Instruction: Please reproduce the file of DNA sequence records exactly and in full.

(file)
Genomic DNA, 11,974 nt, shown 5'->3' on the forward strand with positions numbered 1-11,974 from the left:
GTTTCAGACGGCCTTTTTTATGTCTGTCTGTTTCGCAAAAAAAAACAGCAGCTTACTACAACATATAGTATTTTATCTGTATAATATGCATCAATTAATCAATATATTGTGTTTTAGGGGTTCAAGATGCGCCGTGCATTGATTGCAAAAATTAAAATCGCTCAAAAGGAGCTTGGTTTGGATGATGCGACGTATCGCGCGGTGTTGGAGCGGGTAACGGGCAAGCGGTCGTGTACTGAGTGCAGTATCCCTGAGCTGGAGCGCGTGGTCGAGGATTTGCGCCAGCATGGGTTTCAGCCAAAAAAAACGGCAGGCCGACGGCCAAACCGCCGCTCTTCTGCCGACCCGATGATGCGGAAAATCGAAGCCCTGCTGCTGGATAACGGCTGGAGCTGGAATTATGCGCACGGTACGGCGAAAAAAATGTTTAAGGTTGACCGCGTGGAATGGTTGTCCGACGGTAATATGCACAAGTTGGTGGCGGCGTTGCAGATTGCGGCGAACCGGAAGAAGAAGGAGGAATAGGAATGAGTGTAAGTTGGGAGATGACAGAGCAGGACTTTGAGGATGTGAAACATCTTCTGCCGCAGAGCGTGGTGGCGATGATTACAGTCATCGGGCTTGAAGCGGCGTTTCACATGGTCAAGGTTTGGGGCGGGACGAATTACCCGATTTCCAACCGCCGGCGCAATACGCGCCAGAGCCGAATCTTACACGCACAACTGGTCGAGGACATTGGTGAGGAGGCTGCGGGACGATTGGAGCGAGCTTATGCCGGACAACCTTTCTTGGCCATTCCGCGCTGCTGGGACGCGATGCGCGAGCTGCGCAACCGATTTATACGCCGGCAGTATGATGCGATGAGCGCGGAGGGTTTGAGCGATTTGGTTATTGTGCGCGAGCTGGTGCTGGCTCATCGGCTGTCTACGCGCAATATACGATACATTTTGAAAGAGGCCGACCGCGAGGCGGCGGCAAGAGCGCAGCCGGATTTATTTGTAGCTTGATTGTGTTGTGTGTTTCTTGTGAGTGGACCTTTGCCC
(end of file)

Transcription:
Genomic DNA, 11,974 nt, shown 5'->3' on the forward strand with positions numbered 1-11,974 from the left:
GTTTCAGACGGCCTTTTTTATGTCTGTCTGTTTCGCAAAAAAAAACAGCAGCTTACTACAACATATAGTATTTTATCTGTATAATATGCATCAATTAATCAATATATTGTGTTTTAGGGGTTCAAGATGCGCCGTGCATTGATTGCAAAAATTAAAATCGCTCAAAAGGAGCTTGGTTTGGATGATGCGACGTATCGCGCGGTGTTGGAGCGGGTAACGGGCAAGCGGTCGTGTACTGAGTGCAGTATCCCTGAGCTGGAGCGCGTGGTCGAGGATTTGCGCCAGCATGGGTTTCAGCCAAAAAAAACGGCAGGCCGACGGCCAAACCGCCGCTCTTCTGCCGACCCGATGATGCGGAAAATCGAAGCCCTGCTGCTGGATAACGGCTGGAGCTGGAATTATGCGCACGGTACGGCGAAAAAAATGTTTAAGGTTGACCGCGTGGAATGGTTGTCCGACGGTAATATGCACAAGTTGGTGGCGGCGTTGCAGATTGCGGCGAACCGGAAGAAGAAGGAGGAATAGGAATGAGTGTAAGTTGGGAGATGACAGAGCAGGACTTTGAGGATGTGAAACATCTTCTGCCGCAGAGCGTGGTGGCGATGATTACAGTCATCGGGCTTGAAGCGGCGTTTCACATGGTCAAGGTTTGGGGCGGGACGAATTACCCGATTTCCAACCGCCGGCGCAATACGCGCCAGAGCCGAATCTTACACGCACAACTGGTCGAGGACATTGGTGAGGAGGCTGCGGGACGATTGGAGCGAGCTTATGCCGGACAACCTTTCTTGGCCATTCCGCGCTGCTGGGACGCGATGCGCGAGCTGCGCAACCGATTTATACGCCGGCAGTATGATGCGATGAGCGCGGAGGGTTTGAGCGATTTGGTTATTGTGCGCGAGCTGGTGCTGGCTCATCGGCTGTCTACGCGCAATATACGATACATTTTGAAAGAGGCCGACCGCGAGGCGGCGGCAAGAGCGCAGCCGGATTTATTTGTAGCTTGATTGTGTTGTGTGTTTCTTGTGAGTGGACCTTTGCCC